The Hearing Office found that Employer denied payment because of Employer's "belief that the bill for the [compound cream] is not related to the work injury." Adjudication, 6/7/2018, at 4, Finding of Fact No. 13; R.R. 108a. The Hearing Office cited Claimant's testimony from the C & R hearing that it was her understanding that the C & R Agreement obligated Employer to pay only those medical bills "related" to the work injury. Id., Finding of Fact No. 14(a); R.R. 108a. However, there was no statement in the C & R Agreement that the compound cream dispensed by Pharmacy related to Claimant's work injury. Concluding that liability for the compound cream had to be established either by Employer's acceptance or a determination by a WCJ, the Hearing Office determined that Pharmacy's fee review petition was premature.

         The Hearing Office vacated the Medical Fee Review Section's fee determination and dismissed Employer's request for a hearing on the fee determination.

         Issues

         Pharmacy has petitioned for this Court's review. On appeal, it raises two issues.[3] First, it asserts that the Hearing Office erred in dismissing Employer's request for a de novo hearing on the merits of the Medical Fee Review Section's determination that Employer had to pay Pharmacy's invoice. Pharmacy contends that its fee petition was not premature in light of the fact that Employer did not request utilization review of the treatment. Second, it argues that it violates due process not to provide Pharmacy a mechanism for challenging Employer's refusal to reimburse it for compound cream it dispensed to Claimant.[4]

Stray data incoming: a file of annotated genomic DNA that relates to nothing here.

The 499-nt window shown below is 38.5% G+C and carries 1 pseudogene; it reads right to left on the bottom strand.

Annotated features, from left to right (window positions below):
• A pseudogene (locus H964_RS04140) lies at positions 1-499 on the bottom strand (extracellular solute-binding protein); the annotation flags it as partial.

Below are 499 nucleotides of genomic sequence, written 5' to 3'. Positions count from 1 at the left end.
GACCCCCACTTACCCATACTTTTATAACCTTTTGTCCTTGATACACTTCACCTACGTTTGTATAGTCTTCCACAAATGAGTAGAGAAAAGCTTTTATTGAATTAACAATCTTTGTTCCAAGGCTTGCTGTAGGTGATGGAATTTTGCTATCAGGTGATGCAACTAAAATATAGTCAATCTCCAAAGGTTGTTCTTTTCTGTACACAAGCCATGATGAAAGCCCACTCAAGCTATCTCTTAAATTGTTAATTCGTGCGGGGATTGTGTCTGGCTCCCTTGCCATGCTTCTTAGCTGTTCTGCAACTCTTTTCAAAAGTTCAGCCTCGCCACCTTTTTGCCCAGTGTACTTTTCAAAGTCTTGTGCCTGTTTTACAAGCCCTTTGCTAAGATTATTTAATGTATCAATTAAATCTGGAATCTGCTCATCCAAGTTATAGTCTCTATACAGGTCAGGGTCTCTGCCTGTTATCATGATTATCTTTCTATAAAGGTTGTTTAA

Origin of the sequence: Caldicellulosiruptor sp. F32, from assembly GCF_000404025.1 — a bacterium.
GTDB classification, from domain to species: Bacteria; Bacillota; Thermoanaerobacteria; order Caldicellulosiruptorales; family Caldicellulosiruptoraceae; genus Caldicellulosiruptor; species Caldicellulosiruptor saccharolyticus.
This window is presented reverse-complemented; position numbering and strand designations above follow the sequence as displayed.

This Court directed the parties to file supplemental briefs to address recent developments in the law with respect to the fee review process. The Court's order stated as follows:

[T]he parties are directed to file supplemental briefs in the above-captioned matter addressing the applicability of Armour Pharmacy v. Bureau of Workers' Compensation Fee Review Hearing Office (Wegmans Food Markets, Inc.), 206 A.3d 660 (Pa. Cmwlth. 2019) [Armour Pharmacy II].

         Order of Commonwealth Court, 6/14/2019.

         In its supplemental brief, Pharmacy argues that Armour Pharmacy II established that the Hearing Office may address the threshold question of whether the compound cream dispensed by Pharmacy was, in fact, related to the accepted work injury. A contrary ruling would violate due process. Alternatively, Pharmacy argues that Employer had to file a utilization review petition if it believed that the compound cream Pharmacy dispensed to Claimant did not "relate to" the accepted work injury.